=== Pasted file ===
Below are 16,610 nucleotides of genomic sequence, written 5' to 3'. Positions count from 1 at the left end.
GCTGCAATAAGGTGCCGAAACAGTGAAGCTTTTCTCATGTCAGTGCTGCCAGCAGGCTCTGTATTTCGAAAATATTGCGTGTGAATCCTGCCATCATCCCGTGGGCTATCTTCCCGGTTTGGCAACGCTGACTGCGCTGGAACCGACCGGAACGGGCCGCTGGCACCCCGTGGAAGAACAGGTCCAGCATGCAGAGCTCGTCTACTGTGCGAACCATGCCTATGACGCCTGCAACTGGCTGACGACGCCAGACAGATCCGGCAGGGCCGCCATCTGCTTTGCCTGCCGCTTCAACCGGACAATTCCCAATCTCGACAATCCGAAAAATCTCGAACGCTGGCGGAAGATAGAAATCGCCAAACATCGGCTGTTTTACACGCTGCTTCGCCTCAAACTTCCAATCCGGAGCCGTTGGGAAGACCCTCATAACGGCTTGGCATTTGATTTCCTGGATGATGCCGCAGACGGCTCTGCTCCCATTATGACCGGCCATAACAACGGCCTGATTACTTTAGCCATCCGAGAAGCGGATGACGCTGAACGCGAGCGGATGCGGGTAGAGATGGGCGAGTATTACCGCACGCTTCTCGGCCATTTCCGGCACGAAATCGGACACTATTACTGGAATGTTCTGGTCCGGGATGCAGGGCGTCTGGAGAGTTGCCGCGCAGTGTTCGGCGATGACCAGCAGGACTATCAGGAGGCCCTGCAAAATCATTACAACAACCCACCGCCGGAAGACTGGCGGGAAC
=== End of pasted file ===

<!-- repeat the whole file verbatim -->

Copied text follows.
Below are 16,610 nucleotides of genomic sequence, written 5' to 3'. Positions count from 1 at the left end.
GCTGCAATAAGGTGCCGAAACAGTGAAGCTTTTCTCATGTCAGTGCTGCCAGCAGGCTCTGTATTTCGAAAATATTGCGTGTGAATCCTGCCATCATCCCGTGGGCTATCTTCCCGGTTTGGCAACGCTGACTGCGCTGGAACCGACCGGAACGGGCCGCTGGCACCCCGTGGAAGAACAGGTCCAGCATGCAGAGCTCGTCTACTGTGCGAACCATGCCTATGACGCCTGCAACTGGCTGACGACGCCAGACAGATCCGGCAGGGCCGCCATCTGCTTTGCCTGCCGCTTCAACCGGACAATTCCCAATCTCGACAATCCGAAAAATCTCGAACGCTGGCGGAAGATAGAAATCGCCAAACATCGGCTGTTTTACACGCTGCTTCGCCTCAAACTTCCAATCCGGAGCCGTTGGGAAGACCCTCATAACGGCTTGGCATTTGATTTCCTGGATGATGCCGCAGACGGCTCTGCTCCCATTATGACCGGCCATAACAACGGCCTGATTACTTTAGCCATCCGAGAAGCGGATGACGCTGAACGCGAGCGGATGCGGGTAGAGATGGGCGAGTATTACCGCACGCTTCTCGGCCATTTCCGGCACGAAATCGGACACTATTACTGGAATGTTCTGGTCCGGGATGCAGGGCGTCTGGAGAGTTGCCGCGCAGTGTTCGGCGATGACCAGCAGGACTATCAGGAGGCCCTGCAAAATCATTACAACAACCCACCGCCGGAAGACTGGCGGGAAC